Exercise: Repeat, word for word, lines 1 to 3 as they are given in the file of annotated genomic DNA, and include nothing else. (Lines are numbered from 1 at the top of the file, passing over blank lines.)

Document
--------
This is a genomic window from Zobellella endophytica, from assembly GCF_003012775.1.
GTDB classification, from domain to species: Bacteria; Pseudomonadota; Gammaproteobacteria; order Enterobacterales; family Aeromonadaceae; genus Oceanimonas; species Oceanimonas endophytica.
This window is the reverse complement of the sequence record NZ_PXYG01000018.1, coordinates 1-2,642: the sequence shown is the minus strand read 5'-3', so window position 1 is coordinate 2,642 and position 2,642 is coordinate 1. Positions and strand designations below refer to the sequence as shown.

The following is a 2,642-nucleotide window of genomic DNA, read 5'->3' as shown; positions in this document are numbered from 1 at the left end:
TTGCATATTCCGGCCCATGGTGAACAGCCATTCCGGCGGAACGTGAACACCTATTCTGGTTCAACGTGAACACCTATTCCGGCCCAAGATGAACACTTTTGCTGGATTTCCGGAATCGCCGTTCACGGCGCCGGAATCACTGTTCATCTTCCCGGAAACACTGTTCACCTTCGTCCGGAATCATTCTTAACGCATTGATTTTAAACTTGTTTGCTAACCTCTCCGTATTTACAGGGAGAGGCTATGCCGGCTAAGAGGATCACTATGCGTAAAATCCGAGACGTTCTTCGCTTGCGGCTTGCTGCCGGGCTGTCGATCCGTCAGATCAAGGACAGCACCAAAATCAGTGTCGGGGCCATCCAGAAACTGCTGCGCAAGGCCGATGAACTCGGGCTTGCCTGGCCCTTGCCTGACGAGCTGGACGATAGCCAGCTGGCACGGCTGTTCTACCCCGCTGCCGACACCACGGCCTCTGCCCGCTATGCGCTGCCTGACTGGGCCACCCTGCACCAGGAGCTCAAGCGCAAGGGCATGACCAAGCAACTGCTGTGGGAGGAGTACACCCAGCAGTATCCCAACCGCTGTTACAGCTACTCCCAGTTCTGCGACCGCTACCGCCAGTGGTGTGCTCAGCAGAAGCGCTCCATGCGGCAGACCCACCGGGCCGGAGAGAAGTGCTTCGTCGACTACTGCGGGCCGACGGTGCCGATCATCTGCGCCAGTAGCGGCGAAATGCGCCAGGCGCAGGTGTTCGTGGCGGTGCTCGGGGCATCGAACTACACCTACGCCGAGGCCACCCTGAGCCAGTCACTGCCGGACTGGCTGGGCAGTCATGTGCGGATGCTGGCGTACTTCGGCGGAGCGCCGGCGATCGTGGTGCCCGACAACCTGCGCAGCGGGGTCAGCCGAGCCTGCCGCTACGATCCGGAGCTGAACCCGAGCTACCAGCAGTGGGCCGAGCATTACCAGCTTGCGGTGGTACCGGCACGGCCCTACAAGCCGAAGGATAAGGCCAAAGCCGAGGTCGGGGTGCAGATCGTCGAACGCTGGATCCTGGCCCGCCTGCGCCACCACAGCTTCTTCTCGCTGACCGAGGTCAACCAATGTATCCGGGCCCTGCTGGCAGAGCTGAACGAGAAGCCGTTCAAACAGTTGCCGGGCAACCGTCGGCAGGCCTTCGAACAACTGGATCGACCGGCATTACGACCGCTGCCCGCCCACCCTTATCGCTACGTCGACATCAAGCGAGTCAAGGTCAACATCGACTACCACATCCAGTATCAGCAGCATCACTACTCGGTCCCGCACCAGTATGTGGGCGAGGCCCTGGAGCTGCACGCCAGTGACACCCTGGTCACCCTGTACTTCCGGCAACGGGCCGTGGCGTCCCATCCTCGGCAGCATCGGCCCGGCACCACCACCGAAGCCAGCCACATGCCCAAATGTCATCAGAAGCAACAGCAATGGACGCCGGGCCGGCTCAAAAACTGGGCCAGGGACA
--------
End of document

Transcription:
This is a genomic window from Zobellella endophytica, from assembly GCF_003012775.1.
GTDB classification, from domain to species: Bacteria; Pseudomonadota; Gammaproteobacteria; order Enterobacterales; family Aeromonadaceae; genus Oceanimonas; species Oceanimonas endophytica.
This window is the reverse complement of the sequence record NZ_PXYG01000018.1, coordinates 1-2,642: the sequence shown is the minus strand read 5'-3', so window position 1 is coordinate 2,642 and position 2,642 is coordinate 1. Positions and strand designations below refer to the sequence as shown.